Premier Wen: the need for democracy and freedom is “irresistible”

Premier Wen Jiabao at the 2009 World Economic Forum. Image from the World Economic Forum's Flickr photostream. Used under a Creative Commons license.

In a recent CNN interview, Chinese Prime Minister Wen Jiabao pledged that China will carry out political reform alongside economic growth. Speaking to Fareed Zakaria, the premier said,

I believe I and all the Chinese people have such conviction that China will make continuous progress and the people’s wishes and need for democracy and freedom are irresistible. I hope you will be able to gradually see the continuous progress of China.

(…)

I believe freedom of speech is indispensable for any country, a country in the course of development and in a country that has become strong.

He added that, in order for China to have a “normal order”, reforms must be “conducted within the range allowed by the constitution and the laws.”

In his first interview with a foreign journalist in two years, the remarks are Wen’s third mention of the need for such change in recent weeks. Earlier this month, the premier called for a loosening of the “excessive political control” of the CPC, and last week told the UN General Assembly that the People’s Republic would “push forward” political restructuring.

There has been increasing pressure for political change in China in recent years, much of which has been amplified by the new media revolution giving ordinary citizens a vehicle to express their views. Episodes of dissent have received much Western attention, such as the case of pro-democracy Charter 08 co-author Liu Xiaobo, who was imprisoned for 11 years last Christmas for “incitement to subvert state power.”

However, analysts have reminded us we should treat Wen’s remarks with caution, not as evidence that political reform is rising higher on the Communist Party’s agenda. Speaking to the Guardian, Columbia University professor Andrew Nation said,

It’s impossible to know exactly what Wen means by ‘political reform’ and ‘universal values’ … he probably envisions a great deal less reform and a great deal less human rights than we would think such words imply.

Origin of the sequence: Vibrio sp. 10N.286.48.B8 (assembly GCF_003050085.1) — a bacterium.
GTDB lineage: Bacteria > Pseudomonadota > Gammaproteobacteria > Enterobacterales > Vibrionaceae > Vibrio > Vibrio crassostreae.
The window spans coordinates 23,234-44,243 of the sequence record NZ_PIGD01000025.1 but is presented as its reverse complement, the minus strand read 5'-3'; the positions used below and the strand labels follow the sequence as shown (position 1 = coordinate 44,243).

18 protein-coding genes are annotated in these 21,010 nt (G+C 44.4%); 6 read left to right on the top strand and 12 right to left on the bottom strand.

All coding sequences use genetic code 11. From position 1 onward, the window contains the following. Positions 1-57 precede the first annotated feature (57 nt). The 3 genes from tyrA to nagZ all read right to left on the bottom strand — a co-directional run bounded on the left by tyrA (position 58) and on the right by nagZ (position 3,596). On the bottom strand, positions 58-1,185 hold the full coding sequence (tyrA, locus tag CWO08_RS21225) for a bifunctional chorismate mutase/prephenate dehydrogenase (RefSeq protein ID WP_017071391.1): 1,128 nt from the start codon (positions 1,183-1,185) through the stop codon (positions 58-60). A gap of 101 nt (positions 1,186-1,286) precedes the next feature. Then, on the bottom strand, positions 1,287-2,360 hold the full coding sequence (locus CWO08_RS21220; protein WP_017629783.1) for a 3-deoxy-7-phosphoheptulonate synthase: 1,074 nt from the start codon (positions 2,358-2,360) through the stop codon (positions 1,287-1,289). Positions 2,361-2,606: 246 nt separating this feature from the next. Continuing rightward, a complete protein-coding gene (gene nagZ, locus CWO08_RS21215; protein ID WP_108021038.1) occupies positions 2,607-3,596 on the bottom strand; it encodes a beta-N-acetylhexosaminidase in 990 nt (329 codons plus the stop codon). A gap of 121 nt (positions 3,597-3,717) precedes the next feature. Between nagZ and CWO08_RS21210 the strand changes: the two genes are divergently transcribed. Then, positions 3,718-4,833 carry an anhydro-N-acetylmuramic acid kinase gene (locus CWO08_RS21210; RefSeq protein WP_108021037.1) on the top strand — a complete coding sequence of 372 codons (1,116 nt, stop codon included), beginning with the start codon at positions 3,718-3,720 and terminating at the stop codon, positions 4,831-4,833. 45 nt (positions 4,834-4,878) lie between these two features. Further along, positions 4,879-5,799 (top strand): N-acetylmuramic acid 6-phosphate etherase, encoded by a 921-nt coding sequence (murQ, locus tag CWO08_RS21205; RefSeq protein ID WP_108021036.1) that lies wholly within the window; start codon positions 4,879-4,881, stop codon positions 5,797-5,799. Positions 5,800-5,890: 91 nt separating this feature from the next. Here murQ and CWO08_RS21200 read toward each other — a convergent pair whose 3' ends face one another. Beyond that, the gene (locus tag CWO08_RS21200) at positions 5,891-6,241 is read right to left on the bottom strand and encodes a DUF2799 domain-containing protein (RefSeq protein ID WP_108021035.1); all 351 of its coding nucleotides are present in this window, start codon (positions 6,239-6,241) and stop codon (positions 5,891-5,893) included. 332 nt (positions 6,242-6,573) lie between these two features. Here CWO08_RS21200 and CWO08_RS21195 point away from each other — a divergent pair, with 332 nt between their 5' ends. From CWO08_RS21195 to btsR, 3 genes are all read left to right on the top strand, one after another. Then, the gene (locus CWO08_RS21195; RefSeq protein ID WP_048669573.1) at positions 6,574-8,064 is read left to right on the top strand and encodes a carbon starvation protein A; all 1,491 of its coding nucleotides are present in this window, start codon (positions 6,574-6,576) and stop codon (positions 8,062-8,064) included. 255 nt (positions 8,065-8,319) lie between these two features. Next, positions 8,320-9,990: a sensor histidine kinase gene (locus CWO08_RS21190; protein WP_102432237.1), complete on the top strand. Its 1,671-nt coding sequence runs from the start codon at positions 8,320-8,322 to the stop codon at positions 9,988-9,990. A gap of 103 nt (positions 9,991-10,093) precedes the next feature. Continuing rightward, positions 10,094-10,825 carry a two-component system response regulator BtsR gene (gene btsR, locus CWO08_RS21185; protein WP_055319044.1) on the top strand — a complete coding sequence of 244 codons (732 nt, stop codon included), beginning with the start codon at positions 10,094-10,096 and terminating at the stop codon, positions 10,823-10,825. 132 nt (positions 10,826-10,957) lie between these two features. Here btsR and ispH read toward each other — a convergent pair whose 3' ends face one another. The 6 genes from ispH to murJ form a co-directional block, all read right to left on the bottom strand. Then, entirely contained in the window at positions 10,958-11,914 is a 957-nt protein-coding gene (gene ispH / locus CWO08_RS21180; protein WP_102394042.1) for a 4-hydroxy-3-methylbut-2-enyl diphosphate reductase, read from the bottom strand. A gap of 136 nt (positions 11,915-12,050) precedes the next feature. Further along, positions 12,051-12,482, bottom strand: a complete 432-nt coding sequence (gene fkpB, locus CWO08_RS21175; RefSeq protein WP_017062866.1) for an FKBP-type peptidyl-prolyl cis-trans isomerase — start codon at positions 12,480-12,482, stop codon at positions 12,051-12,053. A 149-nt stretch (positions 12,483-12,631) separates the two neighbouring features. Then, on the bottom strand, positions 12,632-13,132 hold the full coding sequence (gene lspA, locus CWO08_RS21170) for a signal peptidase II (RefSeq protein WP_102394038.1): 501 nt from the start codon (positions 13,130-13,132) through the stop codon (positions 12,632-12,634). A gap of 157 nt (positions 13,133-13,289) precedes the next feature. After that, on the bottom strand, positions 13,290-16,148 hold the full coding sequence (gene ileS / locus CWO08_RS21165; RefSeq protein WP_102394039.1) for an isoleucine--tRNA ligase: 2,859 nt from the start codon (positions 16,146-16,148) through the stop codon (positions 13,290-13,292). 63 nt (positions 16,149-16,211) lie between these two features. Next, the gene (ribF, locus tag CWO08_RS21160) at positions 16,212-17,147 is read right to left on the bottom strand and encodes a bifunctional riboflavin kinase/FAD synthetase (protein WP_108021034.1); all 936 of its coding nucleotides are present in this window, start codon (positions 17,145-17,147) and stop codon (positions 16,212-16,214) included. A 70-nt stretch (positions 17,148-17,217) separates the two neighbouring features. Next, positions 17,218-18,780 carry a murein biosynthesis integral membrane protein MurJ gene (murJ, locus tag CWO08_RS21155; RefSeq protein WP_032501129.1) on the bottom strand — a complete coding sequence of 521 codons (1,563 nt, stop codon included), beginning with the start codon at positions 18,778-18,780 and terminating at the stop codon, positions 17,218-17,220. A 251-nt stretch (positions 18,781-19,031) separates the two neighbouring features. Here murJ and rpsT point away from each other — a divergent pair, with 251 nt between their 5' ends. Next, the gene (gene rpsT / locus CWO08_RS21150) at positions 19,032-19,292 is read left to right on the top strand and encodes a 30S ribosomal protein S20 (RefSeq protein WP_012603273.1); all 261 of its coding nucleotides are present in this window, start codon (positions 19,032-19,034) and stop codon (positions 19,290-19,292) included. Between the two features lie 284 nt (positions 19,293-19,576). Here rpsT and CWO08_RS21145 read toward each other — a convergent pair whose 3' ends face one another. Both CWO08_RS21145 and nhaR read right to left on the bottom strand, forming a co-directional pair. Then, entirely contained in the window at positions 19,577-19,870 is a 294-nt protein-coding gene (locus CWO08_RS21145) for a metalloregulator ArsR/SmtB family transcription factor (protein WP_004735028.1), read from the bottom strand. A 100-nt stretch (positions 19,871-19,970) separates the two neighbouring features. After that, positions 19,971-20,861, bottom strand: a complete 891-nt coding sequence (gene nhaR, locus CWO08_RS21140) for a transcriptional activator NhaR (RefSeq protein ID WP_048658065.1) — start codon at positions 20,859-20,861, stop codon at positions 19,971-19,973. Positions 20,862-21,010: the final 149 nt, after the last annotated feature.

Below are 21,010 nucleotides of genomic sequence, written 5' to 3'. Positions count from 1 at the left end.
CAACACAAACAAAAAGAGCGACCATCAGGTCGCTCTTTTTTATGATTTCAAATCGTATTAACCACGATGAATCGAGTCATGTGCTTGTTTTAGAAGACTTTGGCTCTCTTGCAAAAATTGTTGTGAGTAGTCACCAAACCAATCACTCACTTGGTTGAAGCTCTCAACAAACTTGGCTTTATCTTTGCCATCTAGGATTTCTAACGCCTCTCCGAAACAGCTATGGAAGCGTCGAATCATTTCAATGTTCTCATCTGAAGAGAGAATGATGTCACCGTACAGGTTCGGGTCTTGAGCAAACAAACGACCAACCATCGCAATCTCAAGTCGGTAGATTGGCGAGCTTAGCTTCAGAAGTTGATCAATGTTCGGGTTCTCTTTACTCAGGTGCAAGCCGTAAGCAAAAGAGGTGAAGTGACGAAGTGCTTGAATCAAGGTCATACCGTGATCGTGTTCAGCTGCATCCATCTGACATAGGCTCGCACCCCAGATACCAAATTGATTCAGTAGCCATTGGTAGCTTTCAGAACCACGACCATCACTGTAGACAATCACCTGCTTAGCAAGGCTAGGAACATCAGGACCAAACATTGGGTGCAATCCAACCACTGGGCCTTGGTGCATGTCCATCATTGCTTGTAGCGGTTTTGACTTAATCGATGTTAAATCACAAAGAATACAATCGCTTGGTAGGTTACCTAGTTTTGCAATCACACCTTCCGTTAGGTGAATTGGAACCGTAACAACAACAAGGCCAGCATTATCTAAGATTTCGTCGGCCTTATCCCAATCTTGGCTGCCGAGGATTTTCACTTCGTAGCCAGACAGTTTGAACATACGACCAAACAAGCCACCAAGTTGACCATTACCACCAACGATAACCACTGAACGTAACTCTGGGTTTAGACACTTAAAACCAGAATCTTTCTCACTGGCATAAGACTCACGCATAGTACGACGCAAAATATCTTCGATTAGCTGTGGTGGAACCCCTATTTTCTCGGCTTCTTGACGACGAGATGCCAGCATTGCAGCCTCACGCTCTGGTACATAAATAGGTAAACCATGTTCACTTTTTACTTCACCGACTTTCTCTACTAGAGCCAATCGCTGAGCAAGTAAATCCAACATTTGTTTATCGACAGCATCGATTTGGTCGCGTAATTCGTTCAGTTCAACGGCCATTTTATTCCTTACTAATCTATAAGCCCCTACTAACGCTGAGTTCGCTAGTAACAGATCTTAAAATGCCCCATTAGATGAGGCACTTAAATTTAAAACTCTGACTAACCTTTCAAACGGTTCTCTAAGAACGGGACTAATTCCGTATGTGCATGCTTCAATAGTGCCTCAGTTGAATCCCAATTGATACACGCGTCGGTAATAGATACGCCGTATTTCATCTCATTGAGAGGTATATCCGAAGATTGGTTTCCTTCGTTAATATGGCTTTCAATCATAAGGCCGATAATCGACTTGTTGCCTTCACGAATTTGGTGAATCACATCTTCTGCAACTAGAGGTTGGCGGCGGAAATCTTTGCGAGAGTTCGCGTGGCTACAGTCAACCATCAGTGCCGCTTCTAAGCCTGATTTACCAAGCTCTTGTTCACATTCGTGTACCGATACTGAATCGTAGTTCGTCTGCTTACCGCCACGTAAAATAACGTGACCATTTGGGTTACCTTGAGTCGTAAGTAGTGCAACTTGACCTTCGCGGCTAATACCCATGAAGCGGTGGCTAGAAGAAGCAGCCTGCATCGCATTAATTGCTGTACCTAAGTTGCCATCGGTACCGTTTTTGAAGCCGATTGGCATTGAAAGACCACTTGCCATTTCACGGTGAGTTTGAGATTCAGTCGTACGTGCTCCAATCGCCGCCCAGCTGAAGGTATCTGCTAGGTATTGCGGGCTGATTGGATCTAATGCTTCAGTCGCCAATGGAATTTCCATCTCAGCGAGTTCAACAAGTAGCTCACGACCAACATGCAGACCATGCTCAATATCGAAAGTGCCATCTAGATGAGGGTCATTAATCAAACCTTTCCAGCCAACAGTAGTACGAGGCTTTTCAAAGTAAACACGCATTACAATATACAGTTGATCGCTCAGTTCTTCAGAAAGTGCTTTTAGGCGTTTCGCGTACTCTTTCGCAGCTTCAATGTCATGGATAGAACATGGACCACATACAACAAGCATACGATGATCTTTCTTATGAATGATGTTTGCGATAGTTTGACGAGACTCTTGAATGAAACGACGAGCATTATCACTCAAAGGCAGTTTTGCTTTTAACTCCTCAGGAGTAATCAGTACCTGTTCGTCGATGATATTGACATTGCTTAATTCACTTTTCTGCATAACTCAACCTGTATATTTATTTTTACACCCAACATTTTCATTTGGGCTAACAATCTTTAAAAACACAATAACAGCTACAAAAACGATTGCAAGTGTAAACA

There is also skepticism over whether Wen, who will step down in 2012, has the time or political prowess to instigate such widespread reform. Activist and scholar Chen Yongmiao also told the Guardian,

It is pie in the sky. He only has two years left in office; even if he really sincerely wants it to happen, he cannot make it. For political reform to take place we need a really powerful leader to face the bureaucracy that’s constituted by so many people, to challenge it and to defeat it. Only Mao or Deng has had that kind of power.

Political reform, both at government and grassroots levels, have long been resisted by the CPC for fear of conceding its monopoly on power, and therefore its legitimacy as an authority. Wen has, however, made far greater mention of the need for political reform than President Hu Jintao. Hu instead prefers to err on the side of orthodoxy, emphasising the need for a ‘harmonious society’, often at the expense of addressing the root of China’s pressing social issues.

China and Brazil: one to watch

Brazil's Pavilion at the 2010 Shanghai Expo. Image from triplefivedrew's Flickr photostream. Used under a Creative Commons license.

A topic that has been rapidly picking up speed and column space is China’s ever expanding relationship with Brazil. Since China surpassed the US to become the Latin American giant’s largest trading partner in May 2009, more eyes have been following this shift in global power from the developed to developing economies.

However, as this special report from Reuters recently pointed out, this relationship is also notable for for its profound inequality. Luciana Lopez writes,

The sheer size of the Chinese economy means its needs have begun altering Brazil’s, in ways both salutary and worrisome. The lopsided relationship underscores the profound challenges that China’s emergence as an industrial force poses for developing nations.

In the first half of 2010, China’s investment in Brazil topped $20 billion, more than 10 times all of China’s previous investment in the country. On Friday, Chinese state-owned oil company Sinopec inked a deal with Spain’s Repsol to buy 40% of its Brazilian business for $7.1 billion, giving China access to Repsol Brasil’s estimated reserves of 1.2 billion barrels of oil and gas. Another example of China’s growing presence is the Superporto do Açu, a £1.6bn port and industrial complex undergoing construction along the coast of São João da Barra, Rio de Janeiro state, dubbed ‘Little Shanghai.’ Due to open in 2012, Açu’s pier – or, the ‘Highway to China’ – will be two miles long, accommodating huge vessels known as Chinamaxes that will transport iron ore, grain, soy and barrels of oil to the East.